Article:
Title

“I Don’t Need Help”: Gender Differences in how Gender Stereotypes Predict Help-Seeking

Document Type

Article

Publication Date

1-1-2017

Publication Title

Sex Roles

Volume

76

Issue

2018-01-02

First page number:

27

Last page number:

39

Abstract

Although self-report and correlational studies suggest that gender stereotypes are related to men’s health behavior, particularly in relation to seeking help, there is minimal research that has tested this hypothesis experimentally. The present study examined how two stereotype pathways, personally endorsed gender stereotypes and gender stereotyped attitudes, predicted help-seeking behavior among U.S. undergraduate women (n = 68) and men (n = 72) when they worked on challenging puzzles and recalled previous health help-seeking behavior for physical or psychological problems. Results revealed gender and domain differences in how the two pathways predicted help-seeking. For the puzzle tasks, both attitudinally and personally endorsed gender stereotypes predicted men’s help-seeking, whereas only personally endorsed gender stereotypes predicted women’s help-seeking. For recalled health behaviors, personally endorsed gender stereotypes predicted men’s help-seeking, whereas gender stereotypes did not predict women’s help-seeking. The gender and domain differences in how personal and attitudinal gender stereotypes predicted help-seeking are important to consider when designing interventions to increase help-seeking. © 2016, Springer Science+Business Media New York.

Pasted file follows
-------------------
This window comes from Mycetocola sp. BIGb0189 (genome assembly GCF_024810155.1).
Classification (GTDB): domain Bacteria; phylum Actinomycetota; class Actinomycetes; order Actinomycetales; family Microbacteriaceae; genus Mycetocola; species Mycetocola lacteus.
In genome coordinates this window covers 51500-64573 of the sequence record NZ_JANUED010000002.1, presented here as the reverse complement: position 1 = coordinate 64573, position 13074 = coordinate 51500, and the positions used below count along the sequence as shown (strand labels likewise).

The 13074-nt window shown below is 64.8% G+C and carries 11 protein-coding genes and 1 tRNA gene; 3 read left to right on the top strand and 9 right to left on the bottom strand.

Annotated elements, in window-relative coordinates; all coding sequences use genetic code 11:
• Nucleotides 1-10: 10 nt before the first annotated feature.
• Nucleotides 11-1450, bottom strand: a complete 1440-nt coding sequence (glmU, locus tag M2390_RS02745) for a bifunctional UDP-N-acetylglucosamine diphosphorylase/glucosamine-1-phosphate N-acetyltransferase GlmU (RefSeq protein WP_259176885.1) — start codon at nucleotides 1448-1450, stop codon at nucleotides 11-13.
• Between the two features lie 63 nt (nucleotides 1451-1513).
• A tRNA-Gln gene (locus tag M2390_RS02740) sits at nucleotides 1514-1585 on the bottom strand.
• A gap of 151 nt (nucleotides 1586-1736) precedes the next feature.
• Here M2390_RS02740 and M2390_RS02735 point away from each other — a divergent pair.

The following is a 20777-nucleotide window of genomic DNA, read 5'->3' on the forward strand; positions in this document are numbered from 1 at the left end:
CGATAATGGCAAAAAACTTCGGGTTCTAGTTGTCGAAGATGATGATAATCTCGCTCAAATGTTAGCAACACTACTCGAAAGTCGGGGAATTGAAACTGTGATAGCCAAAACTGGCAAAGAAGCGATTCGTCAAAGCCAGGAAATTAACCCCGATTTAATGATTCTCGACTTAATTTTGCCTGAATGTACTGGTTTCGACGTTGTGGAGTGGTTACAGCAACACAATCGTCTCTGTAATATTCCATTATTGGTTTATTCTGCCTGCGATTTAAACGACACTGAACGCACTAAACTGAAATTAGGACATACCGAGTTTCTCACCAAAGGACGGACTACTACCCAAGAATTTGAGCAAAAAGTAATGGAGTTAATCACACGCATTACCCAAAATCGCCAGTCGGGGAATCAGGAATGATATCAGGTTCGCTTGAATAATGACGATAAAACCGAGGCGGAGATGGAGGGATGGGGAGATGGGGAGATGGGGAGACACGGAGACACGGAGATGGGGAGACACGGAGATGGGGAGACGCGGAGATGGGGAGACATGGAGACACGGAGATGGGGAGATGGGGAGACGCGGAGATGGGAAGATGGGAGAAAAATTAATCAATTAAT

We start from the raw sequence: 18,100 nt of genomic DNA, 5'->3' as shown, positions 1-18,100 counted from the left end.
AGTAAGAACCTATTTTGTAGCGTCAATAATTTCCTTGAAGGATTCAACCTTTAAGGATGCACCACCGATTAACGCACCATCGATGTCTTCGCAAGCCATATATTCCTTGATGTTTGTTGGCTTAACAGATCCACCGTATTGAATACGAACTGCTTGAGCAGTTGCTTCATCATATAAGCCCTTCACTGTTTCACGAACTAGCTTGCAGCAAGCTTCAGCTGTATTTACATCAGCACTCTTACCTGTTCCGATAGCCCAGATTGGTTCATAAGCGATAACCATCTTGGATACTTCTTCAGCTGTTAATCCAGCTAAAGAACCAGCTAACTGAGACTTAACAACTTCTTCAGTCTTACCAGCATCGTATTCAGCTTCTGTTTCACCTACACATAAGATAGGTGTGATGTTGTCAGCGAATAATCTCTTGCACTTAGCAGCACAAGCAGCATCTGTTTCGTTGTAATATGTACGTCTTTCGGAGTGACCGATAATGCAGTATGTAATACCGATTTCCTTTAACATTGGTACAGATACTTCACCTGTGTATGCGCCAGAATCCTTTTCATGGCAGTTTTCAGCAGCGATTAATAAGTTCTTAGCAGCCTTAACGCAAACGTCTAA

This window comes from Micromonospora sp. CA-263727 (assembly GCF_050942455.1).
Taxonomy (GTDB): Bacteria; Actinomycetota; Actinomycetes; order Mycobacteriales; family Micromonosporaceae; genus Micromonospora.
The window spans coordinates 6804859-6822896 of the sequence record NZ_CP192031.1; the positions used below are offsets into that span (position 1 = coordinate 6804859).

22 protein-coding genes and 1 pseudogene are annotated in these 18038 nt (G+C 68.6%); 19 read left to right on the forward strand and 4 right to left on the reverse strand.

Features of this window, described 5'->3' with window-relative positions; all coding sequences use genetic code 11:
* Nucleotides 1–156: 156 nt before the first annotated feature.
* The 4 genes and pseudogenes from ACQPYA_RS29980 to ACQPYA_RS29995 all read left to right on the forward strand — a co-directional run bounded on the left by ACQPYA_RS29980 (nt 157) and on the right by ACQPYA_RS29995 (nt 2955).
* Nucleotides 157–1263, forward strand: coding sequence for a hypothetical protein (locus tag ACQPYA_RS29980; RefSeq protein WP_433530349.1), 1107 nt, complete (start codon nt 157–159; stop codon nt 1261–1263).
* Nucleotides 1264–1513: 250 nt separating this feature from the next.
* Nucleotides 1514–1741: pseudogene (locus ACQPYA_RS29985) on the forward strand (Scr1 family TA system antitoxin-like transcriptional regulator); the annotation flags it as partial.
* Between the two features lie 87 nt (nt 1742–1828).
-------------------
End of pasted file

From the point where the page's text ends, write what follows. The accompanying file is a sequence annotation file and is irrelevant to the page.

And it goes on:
Language

english

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